Spanish Possessive Adjectives: Everything You Need to Know about Possessive Adjectives in Spanish

You are the new employee at a company, and a friendly co-worker is showing you around the office.

As she explains whose workspace are whose, she uses several Spanish possessive adjectives:

“Este es tu escritorio. La sala de reuniones tiene su proyector y sus sillas. Puedes usar su microondas en la cocina. Esa es la oficina de nuestro jefe, con su propio baño. Mis compañeros y yo tenemos nuestros escritorios unidos.” [This is your desk. The meeting room has its projector and chairs. You can use its microwave in the kitchen. That’s our boss’s office, with his own bathroom. My colleagues and I have our desks combined.]

You’re at awe of all the use of Spanish possessive adjectives. You want to learn them, too! Lucky for you Spring Spanish (a project I co-founded) has a great video explaining (almost) everything about the topic, and after that, you can read our in-depth blog post about possessive adjectives in Spanish:

1. What are Spanish Possessive Adjectives?

You most certainly know that adjectives are descriptive words that modify nouns.

Effortless Answers

Possessive adjectives are a type of adjective that indicates possession or ownership of the noun they modify. In Spanish, possessive adjectives have different singular and plural forms, and they must agree with the gender (masculine or feminine) and number (singular or plural) of the noun.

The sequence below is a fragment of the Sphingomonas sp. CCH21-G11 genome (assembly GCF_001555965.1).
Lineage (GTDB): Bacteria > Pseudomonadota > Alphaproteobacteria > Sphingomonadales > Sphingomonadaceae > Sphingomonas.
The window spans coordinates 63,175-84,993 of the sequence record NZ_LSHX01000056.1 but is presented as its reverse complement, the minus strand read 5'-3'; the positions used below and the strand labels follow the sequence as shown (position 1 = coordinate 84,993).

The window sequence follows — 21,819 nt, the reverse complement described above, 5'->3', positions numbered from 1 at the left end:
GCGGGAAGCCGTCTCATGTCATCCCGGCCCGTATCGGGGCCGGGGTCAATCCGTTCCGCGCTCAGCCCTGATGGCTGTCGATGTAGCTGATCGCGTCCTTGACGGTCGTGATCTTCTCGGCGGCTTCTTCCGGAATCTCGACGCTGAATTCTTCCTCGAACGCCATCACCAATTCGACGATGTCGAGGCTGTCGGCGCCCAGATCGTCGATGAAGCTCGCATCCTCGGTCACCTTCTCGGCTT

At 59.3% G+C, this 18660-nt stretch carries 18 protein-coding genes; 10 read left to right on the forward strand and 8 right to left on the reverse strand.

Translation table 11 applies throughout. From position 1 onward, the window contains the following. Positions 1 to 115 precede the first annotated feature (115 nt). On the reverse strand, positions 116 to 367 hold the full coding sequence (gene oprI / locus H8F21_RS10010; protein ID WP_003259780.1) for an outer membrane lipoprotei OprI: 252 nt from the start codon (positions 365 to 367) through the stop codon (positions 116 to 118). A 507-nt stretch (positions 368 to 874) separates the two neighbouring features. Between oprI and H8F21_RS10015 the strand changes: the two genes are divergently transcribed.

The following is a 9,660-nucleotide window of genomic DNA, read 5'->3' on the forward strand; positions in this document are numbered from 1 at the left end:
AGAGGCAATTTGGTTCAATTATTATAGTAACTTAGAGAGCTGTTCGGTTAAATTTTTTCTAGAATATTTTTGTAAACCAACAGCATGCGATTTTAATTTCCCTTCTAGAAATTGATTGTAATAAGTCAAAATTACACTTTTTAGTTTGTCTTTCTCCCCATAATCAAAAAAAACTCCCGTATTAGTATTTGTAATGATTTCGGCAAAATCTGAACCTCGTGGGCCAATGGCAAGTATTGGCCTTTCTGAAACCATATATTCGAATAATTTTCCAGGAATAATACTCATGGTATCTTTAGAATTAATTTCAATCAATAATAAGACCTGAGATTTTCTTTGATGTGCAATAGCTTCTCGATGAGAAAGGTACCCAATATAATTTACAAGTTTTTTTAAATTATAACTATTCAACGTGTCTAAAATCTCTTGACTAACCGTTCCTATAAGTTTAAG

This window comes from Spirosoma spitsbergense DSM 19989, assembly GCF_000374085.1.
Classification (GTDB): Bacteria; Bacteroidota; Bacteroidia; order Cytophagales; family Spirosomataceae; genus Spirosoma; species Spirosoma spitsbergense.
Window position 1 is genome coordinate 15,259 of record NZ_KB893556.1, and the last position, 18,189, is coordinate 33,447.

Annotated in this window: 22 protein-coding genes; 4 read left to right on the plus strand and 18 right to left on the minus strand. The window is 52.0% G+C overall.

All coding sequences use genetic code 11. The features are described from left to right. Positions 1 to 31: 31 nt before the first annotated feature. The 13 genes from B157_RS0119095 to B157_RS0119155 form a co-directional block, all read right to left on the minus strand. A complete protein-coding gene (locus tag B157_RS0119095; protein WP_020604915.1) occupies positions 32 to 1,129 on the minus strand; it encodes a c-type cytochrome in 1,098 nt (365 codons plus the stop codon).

In the phrase “mi libro” (my book), the possessive adjective “mi” shows that the book belongs to me. The adjective “mi” is singular and matches the masculine, singular noun “libro.”

Possessive adjectives are placed before the noun they modify, just like other adjectives in Spanish:

  • Mi carro es azul. [My car is blue.]
  • Tus hermanas son altas. [Your sisters are tall.]

Let’s look at all the different types of possessive adjectives in Spanish!

2. Different Types of Possessive Adjectives in Spanish

There are two main categories of possessive adjectives in Spanish: short form (unstressed) and long form (stressed). The short forms are more common in conversations.

Short Form Possessive Adjectives in Spanish

The short form, or unstressed, possessive adjectives are used in most situations when talking about possession.

In singular:

PersonSingular Possessive Adjective
mymi
yourtu
yoursu
his/her/itssu

In plural:

PersonPlural Possessive Adjective
mynuestro (masculine), nuestra (feminine)
yourvuestro (masculine), vuestra (feminine)
yoursus
his/her/theirsus

Please also note that ‘vuestro/vuestra‘ is only used in Spain, not Latin America, and ‘su‘ and ‘sus‘ are used for usted/ustedes as well as él/ella/ellos/ellas.

Let’s see some examples using the short form possessive adjectives:

  • Esta es mi casa. [This is my house.]
  • Tus libros están en la mesa. [Your books are on the table.]
  • Nuestros hijos juegan en el parque. [Our children play in the park.]
  • ¿Dónde están sus llaves? [Where are his/her/their keys?]

Long Form Possessive Adjectives in Spanish

The long form, or stressed, possessive adjectives are less common. They are used for emphasis or contrast, or when the noun is omitted.

Here is a table of the long form singular possessive adjectives:

PersonSingular Long Form
minemío (masculine), mía (feminine)
yourstuyo (masculine), tuya (feminine)
yourssuyo (masculine), suya (feminine)
his/hers/itssuyo (masculine), suya (feminine)

In plural:

PersonPlural Long Form
minemíos (masculine), mías (feminine)